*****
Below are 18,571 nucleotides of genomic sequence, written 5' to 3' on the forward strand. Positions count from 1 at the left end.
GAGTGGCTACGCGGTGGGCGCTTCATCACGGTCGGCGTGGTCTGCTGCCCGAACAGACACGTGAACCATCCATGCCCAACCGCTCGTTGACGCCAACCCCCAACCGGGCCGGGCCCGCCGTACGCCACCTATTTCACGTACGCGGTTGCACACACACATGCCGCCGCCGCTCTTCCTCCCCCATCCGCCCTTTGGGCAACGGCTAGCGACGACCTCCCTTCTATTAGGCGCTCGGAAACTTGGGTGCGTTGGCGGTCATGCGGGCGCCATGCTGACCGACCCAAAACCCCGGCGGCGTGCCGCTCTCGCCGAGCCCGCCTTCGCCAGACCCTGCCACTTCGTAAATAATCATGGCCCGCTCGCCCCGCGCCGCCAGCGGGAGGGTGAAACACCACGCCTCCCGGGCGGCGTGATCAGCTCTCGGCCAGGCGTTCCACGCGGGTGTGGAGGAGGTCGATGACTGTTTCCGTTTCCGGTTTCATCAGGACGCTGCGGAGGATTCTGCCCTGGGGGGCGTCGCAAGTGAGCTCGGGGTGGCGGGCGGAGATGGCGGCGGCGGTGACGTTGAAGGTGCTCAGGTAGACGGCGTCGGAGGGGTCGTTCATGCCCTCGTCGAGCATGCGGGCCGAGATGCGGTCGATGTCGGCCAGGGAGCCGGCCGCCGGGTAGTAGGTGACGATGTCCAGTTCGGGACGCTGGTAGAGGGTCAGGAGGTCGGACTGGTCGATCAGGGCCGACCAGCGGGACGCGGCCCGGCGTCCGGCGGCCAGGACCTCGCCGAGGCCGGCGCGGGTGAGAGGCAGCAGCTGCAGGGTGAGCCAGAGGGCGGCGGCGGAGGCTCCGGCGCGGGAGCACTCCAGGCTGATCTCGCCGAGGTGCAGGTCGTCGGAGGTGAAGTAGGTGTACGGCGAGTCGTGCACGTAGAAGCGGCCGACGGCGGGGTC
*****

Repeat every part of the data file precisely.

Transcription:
Below are 18,571 nucleotides of genomic sequence, written 5' to 3' on the forward strand. Positions count from 1 at the left end.
GAGTGGCTACGCGGTGGGCGCTTCATCACGGTCGGCGTGGTCTGCTGCCCGAACAGACACGTGAACCATCCATGCCCAACCGCTCGTTGACGCCAACCCCCAACCGGGCCGGGCCCGCCGTACGCCACCTATTTCACGTACGCGGTTGCACACACACATGCCGCCGCCGCTCTTCCTCCCCCATCCGCCCTTTGGGCAACGGCTAGCGACGACCTCCCTTCTATTAGGCGCTCGGAAACTTGGGTGCGTTGGCGGTCATGCGGGCGCCATGCTGACCGACCCAAAACCCCGGCGGCGTGCCGCTCTCGCCGAGCCCGCCTTCGCCAGACCCTGCCACTTCGTAAATAATCATGGCCCGCTCGCCCCGCGCCGCCAGCGGGAGGGTGAAACACCACGCCTCCCGGGCGGCGTGATCAGCTCTCGGCCAGGCGTTCCACGCGGGTGTGGAGGAGGTCGATGACTGTTTCCGTTTCCGGTTTCATCAGGACGCTGCGGAGGATTCTGCCCTGGGGGGCGTCGCAAGTGAGCTCGGGGTGGCGGGCGGAGATGGCGGCGGCGGTGACGTTGAAGGTGCTCAGGTAGACGGCGTCGGAGGGGTCGTTCATGCCCTCGTCGAGCATGCGGGCCGAGATGCGGTCGATGTCGGCCAGGGAGCCGGCCGCCGGGTAGTAGGTGACGATGTCCAGTTCGGGACGCTGGTAGAGGGTCAGGAGGTCGGACTGGTCGATCAGGGCCGACCAGCGGGACGCGGCCCGGCGTCCGGCGGCCAGGACCTCGCCGAGGCCGGCGCGGGTGAGAGGCAGCAGCTGCAGGGTGAGCCAGAGGGCGGCGGCGGAGGCTCCGGCGCGGGAGCACTCCAGGCTGATCTCGCCGAGGTGCAGGTCGTCGGAGGTGAAGTAGGTGTACGGCGAGTCGTGCACGTAGAAGCGGCCGACGGCGGGGTC